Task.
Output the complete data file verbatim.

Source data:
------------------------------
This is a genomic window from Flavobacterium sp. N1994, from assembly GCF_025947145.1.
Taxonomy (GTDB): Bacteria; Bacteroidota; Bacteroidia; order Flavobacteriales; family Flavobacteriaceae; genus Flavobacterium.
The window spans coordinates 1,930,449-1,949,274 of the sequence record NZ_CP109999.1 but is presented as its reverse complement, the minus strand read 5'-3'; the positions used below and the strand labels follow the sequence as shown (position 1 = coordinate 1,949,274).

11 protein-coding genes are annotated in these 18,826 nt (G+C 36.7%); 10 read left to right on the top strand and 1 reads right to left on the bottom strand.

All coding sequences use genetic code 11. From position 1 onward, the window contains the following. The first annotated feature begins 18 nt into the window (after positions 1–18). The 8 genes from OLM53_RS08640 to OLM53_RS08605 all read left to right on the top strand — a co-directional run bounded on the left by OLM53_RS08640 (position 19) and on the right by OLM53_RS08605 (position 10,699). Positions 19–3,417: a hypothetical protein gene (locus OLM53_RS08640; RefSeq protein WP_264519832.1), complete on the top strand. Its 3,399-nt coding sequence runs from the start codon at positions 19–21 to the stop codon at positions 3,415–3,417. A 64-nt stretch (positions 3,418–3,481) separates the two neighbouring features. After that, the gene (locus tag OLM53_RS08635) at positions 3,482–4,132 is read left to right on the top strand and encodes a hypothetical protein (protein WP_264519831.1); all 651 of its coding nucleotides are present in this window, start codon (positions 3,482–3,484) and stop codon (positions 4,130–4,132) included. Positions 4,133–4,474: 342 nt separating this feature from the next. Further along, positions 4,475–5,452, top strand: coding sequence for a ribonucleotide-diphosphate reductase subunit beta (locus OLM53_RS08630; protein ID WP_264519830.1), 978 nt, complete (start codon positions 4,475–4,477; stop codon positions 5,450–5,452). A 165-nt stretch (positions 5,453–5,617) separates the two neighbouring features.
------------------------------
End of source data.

This is a genomic window from Flavobacterium sp. N1994, from assembly GCF_025947145.1.
Taxonomy (GTDB): Bacteria; Bacteroidota; Bacteroidia; order Flavobacteriales; family Flavobacteriaceae; genus Flavobacterium.
The window spans coordinates 1,930,449-1,949,274 of the sequence record NZ_CP109999.1 but is presented as its reverse complement, the minus strand read 5'-3'; the positions used below and the strand labels follow the sequence as shown (position 1 = coordinate 1,949,274).

11 protein-coding genes are annotated in these 18,826 nt (G+C 36.7%); 10 read left to right on the top strand and 1 reads right to left on the bottom strand.

All coding sequences use genetic code 11. From position 1 onward, the window contains the following. The first annotated feature begins 18 nt into the window (after positions 1–18). The 8 genes from OLM53_RS08640 to OLM53_RS08605 all read left to right on the top strand — a co-directional run bounded on the left by OLM53_RS08640 (position 19) and on the right by OLM53_RS08605 (position 10,699). Positions 19–3,417: a hypothetical protein gene (locus OLM53_RS08640; RefSeq protein WP_264519832.1), complete on the top strand. Its 3,399-nt coding sequence runs from the start codon at positions 19–21 to the stop codon at positions 3,415–3,417. A 64-nt stretch (positions 3,418–3,481) separates the two neighbouring features. After that, the gene (locus tag OLM53_RS08635) at positions 3,482–4,132 is read left to right on the top strand and encodes a hypothetical protein (protein WP_264519831.1); all 651 of its coding nucleotides are present in this window, start codon (positions 3,482–3,484) and stop codon (positions 4,130–4,132) included. Positions 4,133–4,474: 342 nt separating this feature from the next. Further along, positions 4,475–5,452, top strand: coding sequence for a ribonucleotide-diphosphate reductase subunit beta (locus OLM53_RS08630; protein ID WP_264519830.1), 978 nt, complete (start codon positions 4,475–4,477; stop codon positions 5,450–5,452). A 165-nt stretch (positions 5,453–5,617) separates the two neighbouring features.